The Animal Crossing Nintendo Direct showed massive potential for the newfound deserted island to grow into a proper village, and I got to see what it’s like from its meager beginnings. Granted, one half-hour isn’t enough time to get a true sense of New Horizons’ day-to-day gameplay, but I did get to see some of its new systems. If you’d like to keep your character’s island arrival a surprise, stop here and instead go check out the wrap-up article of the Animal Crossing Nintendo Direct and our interview with Animal Crossing developers at E3 2019.
Preparing for Island Living
Move over Rover and Kapp’n, Timmy and Tommy Nook are open for business. These two cute twin tanuki set you up for your new adventure by checking your information at an airline counter. Before you’re able to board your flight, Timmy and Tommy check your name, allow you to customize your character through simple menus rather than have it determined by a quiz (hurray!), and choose your island design from one of four layouts. A representative from Nintendo said additional character customization options unlock as you play too.
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With the bulk of the customization done, Timmy and Tommy have one final question: what’s the one thing you’d bring with you to a deserted island? I was asked to choose between a sleeping bag, a lamp, some food, or something to kill time. I like wandering around at night so I chose the lamp. Timmy reassured me that Nook Inc. would provide all essentials despite my choice, and the Nintendo rep said my answer wouldn’t do anything directly but didn’t elaborate on the possibilities. With the profile complete, my character was taken to the deserted island.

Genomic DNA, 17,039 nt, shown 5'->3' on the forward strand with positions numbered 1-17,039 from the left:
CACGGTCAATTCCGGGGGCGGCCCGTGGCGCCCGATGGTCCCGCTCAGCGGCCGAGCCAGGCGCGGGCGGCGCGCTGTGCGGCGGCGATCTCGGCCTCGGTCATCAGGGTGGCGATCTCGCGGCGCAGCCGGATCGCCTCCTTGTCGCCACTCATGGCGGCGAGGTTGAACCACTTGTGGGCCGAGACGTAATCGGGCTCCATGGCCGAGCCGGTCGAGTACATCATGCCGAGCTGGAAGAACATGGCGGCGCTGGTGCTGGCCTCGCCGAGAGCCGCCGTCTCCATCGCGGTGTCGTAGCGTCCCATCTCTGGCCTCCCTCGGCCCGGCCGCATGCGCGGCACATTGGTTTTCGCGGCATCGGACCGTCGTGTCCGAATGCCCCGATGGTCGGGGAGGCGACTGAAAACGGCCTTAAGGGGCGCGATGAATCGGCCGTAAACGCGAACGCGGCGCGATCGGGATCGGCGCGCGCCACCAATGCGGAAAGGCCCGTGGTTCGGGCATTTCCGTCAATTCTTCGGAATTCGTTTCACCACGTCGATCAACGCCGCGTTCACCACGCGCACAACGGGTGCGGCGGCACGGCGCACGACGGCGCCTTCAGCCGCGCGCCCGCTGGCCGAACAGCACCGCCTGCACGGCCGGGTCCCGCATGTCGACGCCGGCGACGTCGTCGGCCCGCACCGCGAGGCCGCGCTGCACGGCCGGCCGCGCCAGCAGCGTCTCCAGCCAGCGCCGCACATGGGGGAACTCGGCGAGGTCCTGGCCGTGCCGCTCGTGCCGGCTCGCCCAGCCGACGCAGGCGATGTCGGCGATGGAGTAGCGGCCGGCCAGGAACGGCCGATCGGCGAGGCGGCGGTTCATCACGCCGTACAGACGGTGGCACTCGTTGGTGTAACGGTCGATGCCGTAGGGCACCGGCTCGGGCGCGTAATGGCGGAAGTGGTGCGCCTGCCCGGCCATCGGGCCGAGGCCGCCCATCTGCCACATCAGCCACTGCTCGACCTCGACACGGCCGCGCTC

This introduction is a mild departure from previous Animal Crossings where you arrive by train, taxi, or bus and set up your profile along the way before arriving in an established but fledgling town. In New Horizons, however, they’re not kidding when they say you’re going to a deserted island – save for Tom Nook’s tent and the tiny airport, nothing else is built. Knowing how I’ll eventually be able to manipulate the terrain, place items outside, and customize even more made this airport scene an exciting introduction.
Once the plane touched down, I was greeted by Tom Nook and made excited introductions with my first two island friends, Hamlet and Hazel – it’s not every day you get to start a new life on a deserted island! Tom walked us through the Resident Services tent that houses a crafting workbench, an item shop, the recycling box, and the latest automatic bell dispenser, and then instructed us to find a spot on the island to claim as our own. I chose to set up my tent in a strategic spot behind Resident Services, though I was told I could move my tent later.
A New Debt to Pay
Sadly, you can’t vote your new neighbors off the island if you’re not pleased with them, but at least you can choose where they’ll set up camp. Once I was all settled I found my neighbors and was able to decide whether or not I liked their pitch for their new home. You’ll have the option to let them settle there, tell them to find another spot, or choose a spot for them yourself. When setting up your tent and theirs, you’ll be able to “imagine,” or preview, what the tent will look like in that location, which was helpful. I appreciate having more of a hand in designing my island right from the start, and it was nice that Hamlet and Hazel appreciated my input.